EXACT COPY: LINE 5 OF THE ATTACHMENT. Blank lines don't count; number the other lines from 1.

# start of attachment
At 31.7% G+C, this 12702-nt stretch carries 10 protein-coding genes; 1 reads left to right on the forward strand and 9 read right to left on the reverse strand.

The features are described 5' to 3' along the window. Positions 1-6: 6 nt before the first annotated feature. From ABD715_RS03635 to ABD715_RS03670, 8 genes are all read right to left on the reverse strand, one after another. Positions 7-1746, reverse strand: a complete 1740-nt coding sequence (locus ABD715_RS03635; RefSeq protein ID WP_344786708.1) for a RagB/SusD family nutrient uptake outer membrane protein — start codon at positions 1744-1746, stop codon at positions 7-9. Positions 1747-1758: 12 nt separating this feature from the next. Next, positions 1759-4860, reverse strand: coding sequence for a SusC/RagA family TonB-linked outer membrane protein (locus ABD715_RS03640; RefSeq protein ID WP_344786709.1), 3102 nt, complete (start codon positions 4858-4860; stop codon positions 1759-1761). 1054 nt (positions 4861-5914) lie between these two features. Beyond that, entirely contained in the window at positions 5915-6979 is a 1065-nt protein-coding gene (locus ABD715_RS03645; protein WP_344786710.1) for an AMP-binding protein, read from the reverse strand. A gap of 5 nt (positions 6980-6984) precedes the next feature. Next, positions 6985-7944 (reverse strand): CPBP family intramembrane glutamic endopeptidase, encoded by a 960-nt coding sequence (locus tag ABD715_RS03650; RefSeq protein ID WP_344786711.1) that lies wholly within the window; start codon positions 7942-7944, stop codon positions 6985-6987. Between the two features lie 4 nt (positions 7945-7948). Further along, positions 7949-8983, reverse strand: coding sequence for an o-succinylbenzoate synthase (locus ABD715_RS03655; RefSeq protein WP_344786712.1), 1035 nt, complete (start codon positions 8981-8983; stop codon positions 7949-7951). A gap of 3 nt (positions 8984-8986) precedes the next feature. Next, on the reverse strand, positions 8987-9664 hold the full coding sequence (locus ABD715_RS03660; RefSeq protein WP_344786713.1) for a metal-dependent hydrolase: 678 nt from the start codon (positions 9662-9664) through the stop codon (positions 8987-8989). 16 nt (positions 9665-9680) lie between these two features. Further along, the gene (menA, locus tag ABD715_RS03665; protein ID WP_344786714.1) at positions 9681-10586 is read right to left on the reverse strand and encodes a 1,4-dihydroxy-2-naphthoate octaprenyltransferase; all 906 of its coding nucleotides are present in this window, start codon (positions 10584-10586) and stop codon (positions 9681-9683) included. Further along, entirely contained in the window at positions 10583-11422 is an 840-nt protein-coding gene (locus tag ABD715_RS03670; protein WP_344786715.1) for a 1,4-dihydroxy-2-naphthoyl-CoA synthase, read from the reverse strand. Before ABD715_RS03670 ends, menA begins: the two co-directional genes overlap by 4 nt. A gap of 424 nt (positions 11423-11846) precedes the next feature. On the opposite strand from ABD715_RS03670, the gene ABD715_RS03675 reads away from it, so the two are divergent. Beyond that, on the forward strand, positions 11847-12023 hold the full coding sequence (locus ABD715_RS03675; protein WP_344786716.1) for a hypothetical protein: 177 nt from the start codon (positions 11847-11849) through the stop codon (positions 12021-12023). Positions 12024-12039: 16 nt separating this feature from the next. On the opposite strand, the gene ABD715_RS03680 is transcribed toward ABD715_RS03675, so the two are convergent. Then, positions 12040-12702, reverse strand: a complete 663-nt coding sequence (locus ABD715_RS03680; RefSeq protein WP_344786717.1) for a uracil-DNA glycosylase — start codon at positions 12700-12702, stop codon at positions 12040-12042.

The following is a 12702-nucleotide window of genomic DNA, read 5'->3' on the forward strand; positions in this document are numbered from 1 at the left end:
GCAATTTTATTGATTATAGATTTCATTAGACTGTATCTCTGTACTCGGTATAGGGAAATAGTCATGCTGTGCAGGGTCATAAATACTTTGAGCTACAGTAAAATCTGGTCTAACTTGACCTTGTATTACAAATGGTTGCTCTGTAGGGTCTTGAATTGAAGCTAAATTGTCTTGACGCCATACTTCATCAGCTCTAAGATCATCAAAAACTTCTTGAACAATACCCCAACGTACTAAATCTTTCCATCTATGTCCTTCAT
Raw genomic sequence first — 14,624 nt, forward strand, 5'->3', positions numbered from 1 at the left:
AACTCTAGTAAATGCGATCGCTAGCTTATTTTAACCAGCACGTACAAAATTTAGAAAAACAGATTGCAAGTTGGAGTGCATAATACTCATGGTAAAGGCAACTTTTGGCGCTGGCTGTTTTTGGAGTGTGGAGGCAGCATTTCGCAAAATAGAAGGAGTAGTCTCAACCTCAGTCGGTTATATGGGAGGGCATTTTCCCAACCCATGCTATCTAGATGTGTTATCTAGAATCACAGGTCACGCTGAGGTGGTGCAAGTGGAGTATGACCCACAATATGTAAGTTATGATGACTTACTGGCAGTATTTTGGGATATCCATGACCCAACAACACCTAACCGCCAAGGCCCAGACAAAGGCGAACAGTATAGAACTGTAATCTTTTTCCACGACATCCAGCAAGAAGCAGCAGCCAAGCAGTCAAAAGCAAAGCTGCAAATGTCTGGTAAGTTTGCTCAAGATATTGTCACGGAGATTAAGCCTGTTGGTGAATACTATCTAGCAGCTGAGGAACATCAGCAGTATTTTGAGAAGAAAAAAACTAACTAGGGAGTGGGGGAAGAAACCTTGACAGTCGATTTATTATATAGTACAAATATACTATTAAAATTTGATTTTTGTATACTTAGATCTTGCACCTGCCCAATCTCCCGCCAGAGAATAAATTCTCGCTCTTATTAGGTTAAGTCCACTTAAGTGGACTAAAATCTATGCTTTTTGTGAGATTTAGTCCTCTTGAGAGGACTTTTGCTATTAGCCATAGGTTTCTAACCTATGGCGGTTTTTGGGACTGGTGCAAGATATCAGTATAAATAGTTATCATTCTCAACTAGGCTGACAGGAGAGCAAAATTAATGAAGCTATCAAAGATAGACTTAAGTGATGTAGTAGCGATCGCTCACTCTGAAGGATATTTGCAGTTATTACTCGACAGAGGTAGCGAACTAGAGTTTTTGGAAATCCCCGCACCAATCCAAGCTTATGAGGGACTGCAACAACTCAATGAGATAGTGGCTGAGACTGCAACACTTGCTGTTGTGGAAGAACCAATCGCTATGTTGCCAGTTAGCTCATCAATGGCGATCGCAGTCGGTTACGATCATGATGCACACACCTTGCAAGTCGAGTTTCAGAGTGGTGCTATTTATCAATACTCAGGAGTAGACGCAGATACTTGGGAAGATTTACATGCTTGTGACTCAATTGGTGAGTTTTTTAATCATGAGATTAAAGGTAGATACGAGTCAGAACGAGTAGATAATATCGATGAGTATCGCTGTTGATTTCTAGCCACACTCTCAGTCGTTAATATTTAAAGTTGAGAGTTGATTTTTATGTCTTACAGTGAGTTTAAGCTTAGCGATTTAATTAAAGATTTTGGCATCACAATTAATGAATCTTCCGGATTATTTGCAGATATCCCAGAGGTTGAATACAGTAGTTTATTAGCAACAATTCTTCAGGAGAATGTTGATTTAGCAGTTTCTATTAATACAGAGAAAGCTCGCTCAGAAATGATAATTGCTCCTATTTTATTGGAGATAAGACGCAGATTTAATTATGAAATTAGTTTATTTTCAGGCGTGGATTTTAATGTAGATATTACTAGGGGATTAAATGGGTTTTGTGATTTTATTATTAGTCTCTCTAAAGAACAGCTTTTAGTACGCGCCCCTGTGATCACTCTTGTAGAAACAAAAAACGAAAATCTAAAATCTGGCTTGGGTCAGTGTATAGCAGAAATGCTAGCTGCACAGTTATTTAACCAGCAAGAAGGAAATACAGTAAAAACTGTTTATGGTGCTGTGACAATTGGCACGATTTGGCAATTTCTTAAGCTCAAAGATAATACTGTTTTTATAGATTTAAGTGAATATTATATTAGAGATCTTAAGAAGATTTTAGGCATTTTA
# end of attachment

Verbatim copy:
Raw genomic sequence first — 14,624 nt, forward strand, 5'->3', positions numbered from 1 at the left: